to be clear, attractive profit margins are harder to come by for New Mexico real estate investors. As a result, local entrepreneurs may want to try a new approach to investing: long-term rental properties. While the Coronavirus has certainly taken its toll on the economy, new and emerging fundamentals appear to be leaning heavily in favor of landlords. In particular, there are two reasons investors should consider buying rental properties in today's market: interest rates and demand.

Interest rates are historically low, and the Fed has already announced it will keep them low for the foreseeable future. That means the cost of borrowing money is lower than in the past, and can help offset today's higher home prices. Lower monthly obligations will make rental rates look a lot more appealing over the course of several years.

Inventory levels in New Mexico are low, which means even people who want to buy can't. Those unable to purchase will be relegated to the renter pool, which increases demand for units. As competition rises, landlords will be able to charge a premium for their units. More importantly, they'll be able to pay down their mortgagees with other people's' money while the risk of vacancy is lowered.

New Mexico Housing Market Predictions

The New Mexico housing market has enjoyed nearly a decade’s worth of good news. For seven consecutive years, real estate in New Mexico has been able to ride the wake of national trends, albeit to a tempered extent. Price increases, confidence in the market and several other indicators are heading in the same direction as the rest of the country, but what does that mean moving forward? What can the New Mexico real estate investing community expect for the foreseeable future?

  • Roswell should attract more first-time buyers: While the median home value in New Mexico is below the national average, prices are still higher than they have been in a long time. As a result, it’s safe to assume a growing number of residents in New Mexico will seek out more affordable cities to live in like Roswell. Already one of the largest cities in the state, Roswell has plenty of demand, but the city’s current median home value of $106,186 should increase demand on behalf of budget-conscious buyers.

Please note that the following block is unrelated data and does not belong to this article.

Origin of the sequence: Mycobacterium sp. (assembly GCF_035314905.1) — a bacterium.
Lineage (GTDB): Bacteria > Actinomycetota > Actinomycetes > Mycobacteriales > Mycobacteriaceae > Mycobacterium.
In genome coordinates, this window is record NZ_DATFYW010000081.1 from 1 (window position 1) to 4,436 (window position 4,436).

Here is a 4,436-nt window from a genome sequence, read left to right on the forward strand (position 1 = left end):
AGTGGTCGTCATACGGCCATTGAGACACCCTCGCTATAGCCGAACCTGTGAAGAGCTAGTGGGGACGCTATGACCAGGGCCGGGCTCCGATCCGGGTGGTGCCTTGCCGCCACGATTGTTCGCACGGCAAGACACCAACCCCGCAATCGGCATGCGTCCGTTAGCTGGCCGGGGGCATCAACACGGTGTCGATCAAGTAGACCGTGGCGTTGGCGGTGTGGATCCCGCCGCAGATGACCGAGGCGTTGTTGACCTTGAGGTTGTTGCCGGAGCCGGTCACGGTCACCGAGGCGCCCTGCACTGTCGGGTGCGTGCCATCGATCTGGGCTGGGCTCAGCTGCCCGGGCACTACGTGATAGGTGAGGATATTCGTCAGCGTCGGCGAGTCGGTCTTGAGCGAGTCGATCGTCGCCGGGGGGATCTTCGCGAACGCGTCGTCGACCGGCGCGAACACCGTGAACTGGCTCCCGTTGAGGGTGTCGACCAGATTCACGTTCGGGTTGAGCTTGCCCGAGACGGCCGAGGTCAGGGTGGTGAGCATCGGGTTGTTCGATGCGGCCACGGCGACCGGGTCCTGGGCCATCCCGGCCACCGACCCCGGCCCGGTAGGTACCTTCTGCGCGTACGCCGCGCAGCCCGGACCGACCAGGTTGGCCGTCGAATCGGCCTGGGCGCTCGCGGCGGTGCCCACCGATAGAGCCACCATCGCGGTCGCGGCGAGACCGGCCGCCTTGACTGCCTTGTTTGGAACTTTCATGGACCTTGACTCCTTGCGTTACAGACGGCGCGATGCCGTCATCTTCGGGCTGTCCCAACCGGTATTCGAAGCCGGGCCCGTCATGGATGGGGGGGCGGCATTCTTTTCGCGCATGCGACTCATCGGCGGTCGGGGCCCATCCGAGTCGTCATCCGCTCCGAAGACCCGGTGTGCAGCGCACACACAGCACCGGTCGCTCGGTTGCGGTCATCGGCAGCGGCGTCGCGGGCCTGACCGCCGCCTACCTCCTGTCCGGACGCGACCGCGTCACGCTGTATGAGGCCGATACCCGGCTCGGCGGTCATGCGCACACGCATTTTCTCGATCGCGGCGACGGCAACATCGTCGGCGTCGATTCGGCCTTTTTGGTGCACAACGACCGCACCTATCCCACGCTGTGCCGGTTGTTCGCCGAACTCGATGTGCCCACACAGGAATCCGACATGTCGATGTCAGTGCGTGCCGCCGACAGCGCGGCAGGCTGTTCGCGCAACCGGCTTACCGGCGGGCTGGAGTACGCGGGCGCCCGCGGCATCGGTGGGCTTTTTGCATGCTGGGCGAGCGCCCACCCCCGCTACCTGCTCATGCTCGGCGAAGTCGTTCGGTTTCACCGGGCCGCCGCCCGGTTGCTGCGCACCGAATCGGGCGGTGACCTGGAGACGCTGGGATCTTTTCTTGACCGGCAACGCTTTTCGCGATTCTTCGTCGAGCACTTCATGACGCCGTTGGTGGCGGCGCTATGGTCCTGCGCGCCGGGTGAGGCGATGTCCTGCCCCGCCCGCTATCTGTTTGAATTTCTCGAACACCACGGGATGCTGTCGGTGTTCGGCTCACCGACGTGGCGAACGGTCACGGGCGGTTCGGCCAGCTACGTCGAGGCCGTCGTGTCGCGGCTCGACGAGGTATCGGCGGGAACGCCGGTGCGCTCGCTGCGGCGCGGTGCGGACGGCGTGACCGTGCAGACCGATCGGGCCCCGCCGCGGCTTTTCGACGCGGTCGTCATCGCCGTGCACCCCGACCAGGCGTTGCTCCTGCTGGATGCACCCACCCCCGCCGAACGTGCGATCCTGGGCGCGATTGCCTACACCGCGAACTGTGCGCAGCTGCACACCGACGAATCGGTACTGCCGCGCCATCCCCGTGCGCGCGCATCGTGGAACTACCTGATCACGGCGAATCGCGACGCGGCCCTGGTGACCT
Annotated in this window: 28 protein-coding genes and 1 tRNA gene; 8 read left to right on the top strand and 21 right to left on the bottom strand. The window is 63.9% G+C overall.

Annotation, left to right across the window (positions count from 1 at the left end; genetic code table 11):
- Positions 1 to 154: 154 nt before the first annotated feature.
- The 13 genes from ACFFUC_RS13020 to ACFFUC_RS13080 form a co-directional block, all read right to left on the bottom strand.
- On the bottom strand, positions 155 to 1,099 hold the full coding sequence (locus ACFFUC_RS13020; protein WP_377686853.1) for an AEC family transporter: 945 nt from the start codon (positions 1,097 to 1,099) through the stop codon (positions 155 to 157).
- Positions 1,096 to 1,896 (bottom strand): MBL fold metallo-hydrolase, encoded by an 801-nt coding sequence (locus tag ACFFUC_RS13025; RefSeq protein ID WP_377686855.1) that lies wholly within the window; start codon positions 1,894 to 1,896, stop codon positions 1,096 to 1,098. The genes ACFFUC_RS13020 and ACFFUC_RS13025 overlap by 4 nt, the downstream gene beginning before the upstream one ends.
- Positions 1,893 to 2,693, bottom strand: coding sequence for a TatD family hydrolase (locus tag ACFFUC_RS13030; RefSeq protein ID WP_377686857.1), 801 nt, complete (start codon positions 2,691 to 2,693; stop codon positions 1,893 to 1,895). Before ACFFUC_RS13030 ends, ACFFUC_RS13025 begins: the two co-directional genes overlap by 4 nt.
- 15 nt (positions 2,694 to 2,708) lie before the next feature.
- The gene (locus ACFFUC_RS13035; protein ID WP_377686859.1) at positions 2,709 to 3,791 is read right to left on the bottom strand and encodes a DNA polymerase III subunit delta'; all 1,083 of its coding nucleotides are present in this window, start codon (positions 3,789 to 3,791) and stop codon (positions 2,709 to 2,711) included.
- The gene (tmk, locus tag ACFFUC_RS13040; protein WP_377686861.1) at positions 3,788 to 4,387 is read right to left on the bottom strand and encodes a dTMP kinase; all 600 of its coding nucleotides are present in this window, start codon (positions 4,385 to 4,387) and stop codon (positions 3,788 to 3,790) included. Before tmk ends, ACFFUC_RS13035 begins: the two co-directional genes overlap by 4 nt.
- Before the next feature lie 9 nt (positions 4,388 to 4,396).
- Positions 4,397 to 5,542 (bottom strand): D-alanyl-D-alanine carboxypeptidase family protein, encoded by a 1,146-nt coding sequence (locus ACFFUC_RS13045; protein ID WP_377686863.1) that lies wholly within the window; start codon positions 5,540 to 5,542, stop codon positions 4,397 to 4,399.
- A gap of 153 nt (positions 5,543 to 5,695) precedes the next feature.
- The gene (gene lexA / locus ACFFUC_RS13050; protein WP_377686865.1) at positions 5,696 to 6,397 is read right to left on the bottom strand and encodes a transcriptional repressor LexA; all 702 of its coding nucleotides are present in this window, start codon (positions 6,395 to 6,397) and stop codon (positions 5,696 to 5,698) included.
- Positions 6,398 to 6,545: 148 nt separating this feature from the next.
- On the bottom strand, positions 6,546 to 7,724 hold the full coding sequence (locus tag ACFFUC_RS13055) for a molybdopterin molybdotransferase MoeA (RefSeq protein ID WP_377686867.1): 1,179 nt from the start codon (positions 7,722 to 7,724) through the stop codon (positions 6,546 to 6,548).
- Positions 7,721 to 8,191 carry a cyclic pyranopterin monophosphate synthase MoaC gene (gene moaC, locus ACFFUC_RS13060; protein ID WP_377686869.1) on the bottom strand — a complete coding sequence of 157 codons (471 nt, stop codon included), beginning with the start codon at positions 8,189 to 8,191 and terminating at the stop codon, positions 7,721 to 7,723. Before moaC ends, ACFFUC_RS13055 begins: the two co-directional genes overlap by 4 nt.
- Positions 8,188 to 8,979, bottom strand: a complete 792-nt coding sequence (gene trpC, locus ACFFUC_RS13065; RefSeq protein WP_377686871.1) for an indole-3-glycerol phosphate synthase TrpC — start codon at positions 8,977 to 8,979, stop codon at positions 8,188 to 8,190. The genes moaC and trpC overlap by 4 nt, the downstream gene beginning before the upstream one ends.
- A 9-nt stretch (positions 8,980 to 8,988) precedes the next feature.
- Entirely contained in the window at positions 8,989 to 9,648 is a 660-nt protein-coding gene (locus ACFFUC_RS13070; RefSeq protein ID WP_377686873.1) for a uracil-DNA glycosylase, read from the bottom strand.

• Inventory levels will continue to drive up prices: Inventory levels have yet to match the pace of demand, which will only serve to stir up more competition. While great news for current owners, more competition will only increase acquisition costs for buyers. Nonetheless, help is on the way. More inventory should be added sooner rather than later, but expect prices to rise in the meantime.

  • Influx of suburban residents: Work-from-home trends have all but eliminated the need to live within close proximity to an office. As a result, it's highly likely we will see a lot of people trade expensive city living for cheaper, suburban alternatives. Secondary cities and suburban areas should see an uptick in demand, which could bode very well for investors ahead of the trend.


The New Mexico real estate market has enjoyed a historical run while riding the tailwinds of the national economy. Propped up by consumer confidence and a strengthening job market, real estate in New Mexico has done well for itself since the recovery began approximately seven years ago. That said, there’s still plenty of room for improvement, and the introduction of the Coronavirus has complicated things. The New Mexico real estate market is better than where it was at the depths of the last recession, but it's now confronted with an entirely new set of obstacles. Fortunately, the state appears resilient and could mount a recovery earlier than most states. As a result, the unfortunate pandemic may represent a buying opportunity and spark a catalyst for the state to get back on track.